Jonny Steinberg focuses his lens on Nelson and Winnie
Winnie and Nelson: Portrait of a Marriage
Jonathan Ball Publishers
Jonny Steinberg’s latest book, Winnie and Nelson: Portrait of a Marriage, is exquisitely and carefully written.
In South African literature about our past the moral poles are often pedantically pointed out. Steinberg, in this account of Nelson and Winnie Mandela’s marriage, doesn’t tell you what to think about the revelations he is sharing with you. This is refreshing and challenging. It forces one to grapple with the questions of whether we are continuously ourselves, or if our conditions are what ultimately make us who we are. There is no easy answer to this question. Instead, in his rendering of our country’s history through the lens of the interior of our most famous couple, we see the painful, and at times haphazard, nature of life play out.
We all know the story: glamorous beauty meets political stud. Both clever, self-conscious, and committed, they throw themselves into the struggle to free their people. Nelson is incarcerated, and Winnie is left on the outside, where a war is raging. Both realities are staggeringly painful. In their long marriage they spend hardly any time together, and soon after Nelson’s release, they get divorced.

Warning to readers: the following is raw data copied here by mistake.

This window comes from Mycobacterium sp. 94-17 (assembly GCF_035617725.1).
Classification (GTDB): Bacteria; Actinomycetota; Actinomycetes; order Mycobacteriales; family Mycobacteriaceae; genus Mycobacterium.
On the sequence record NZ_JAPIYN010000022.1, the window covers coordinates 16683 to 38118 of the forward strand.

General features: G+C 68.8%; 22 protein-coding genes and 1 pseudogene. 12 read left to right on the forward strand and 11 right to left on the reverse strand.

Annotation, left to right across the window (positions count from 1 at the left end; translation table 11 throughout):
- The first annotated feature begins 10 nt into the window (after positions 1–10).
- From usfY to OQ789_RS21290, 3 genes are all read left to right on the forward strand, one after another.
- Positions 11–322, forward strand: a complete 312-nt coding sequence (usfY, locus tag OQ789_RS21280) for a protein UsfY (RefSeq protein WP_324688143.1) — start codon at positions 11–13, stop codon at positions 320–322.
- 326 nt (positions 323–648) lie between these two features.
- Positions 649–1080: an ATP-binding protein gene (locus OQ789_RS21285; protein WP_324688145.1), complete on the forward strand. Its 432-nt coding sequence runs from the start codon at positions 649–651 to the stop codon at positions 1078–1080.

But what binds them together over the decades? What do they understand of each other’s worlds? Their very identities seem overdetermined, imposed from the outside, made of other people’s desires. They play their parts well, but behind closed doors they are left isolated and broken-hearted.
Steinberg helps us enter the psychic life of the struggle, complicating issues of causality and culpability, but not letting anyone off the hook. Through his analysis of this one, and important, couple, we also come to see how we were all formed in this time. How, in the words of Gramsci, “The old world is dying, and the new world struggles to be born: now is the time of monsters”.
Is Steinberg too hard on Winnie and too easy on Nelson? Ultimately both come off as damaged people, having had to endure so much. Is it any wonder we are damaged as a nation?
It feels as if we have entered a new epoch of history-making and storytelling as a nation. Until now, it was too recent, too painful to look beyond racial, social and material analyses of our condition. Now, with some distance, we can examine our scars, and admit no-one had a monopoly on good or evil, it was all so much messier than the story we told about our rainbow nation.
Read this book for a gripping, painful and sensitive retelling of one story from our past.
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